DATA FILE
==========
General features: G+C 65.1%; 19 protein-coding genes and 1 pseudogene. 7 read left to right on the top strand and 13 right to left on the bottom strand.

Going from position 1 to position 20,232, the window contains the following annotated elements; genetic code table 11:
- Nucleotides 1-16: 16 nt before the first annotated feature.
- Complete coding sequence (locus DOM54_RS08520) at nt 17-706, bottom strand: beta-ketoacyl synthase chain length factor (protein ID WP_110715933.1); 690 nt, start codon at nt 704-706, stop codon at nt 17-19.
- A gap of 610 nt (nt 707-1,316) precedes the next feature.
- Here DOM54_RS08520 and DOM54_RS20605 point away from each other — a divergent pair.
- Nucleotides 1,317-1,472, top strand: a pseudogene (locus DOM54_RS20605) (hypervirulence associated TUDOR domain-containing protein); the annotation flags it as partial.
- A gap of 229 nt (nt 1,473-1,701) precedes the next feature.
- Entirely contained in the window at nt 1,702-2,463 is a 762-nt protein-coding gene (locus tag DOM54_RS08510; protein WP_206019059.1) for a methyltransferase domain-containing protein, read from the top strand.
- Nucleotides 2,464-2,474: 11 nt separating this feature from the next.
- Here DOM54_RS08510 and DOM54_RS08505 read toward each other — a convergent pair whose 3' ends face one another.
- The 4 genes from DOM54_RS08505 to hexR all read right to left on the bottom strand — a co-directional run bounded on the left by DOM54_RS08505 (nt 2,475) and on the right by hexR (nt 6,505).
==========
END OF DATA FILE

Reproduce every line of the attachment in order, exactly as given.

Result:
General features: G+C 65.1%; 19 protein-coding genes and 1 pseudogene. 7 read left to right on the top strand and 13 right to left on the bottom strand.

Going from position 1 to position 20,232, the window contains the following annotated elements; genetic code table 11:
- Nucleotides 1-16: 16 nt before the first annotated feature.
- Complete coding sequence (locus DOM54_RS08520) at nt 17-706, bottom strand: beta-ketoacyl synthase chain length factor (protein ID WP_110715933.1); 690 nt, start codon at nt 704-706, stop codon at nt 17-19.
- A gap of 610 nt (nt 707-1,316) precedes the next feature.
- Here DOM54_RS08520 and DOM54_RS20605 point away from each other — a divergent pair.
- Nucleotides 1,317-1,472, top strand: a pseudogene (locus DOM54_RS20605) (hypervirulence associated TUDOR domain-containing protein); the annotation flags it as partial.
- A gap of 229 nt (nt 1,473-1,701) precedes the next feature.
- Entirely contained in the window at nt 1,702-2,463 is a 762-nt protein-coding gene (locus tag DOM54_RS08510; protein WP_206019059.1) for a methyltransferase domain-containing protein, read from the top strand.
- Nucleotides 2,464-2,474: 11 nt separating this feature from the next.
- Here DOM54_RS08510 and DOM54_RS08505 read toward each other — a convergent pair whose 3' ends face one another.
- The 4 genes from DOM54_RS08505 to hexR all read right to left on the bottom strand — a co-directional run bounded on the left by DOM54_RS08505 (nt 2,475) and on the right by hexR (nt 6,505).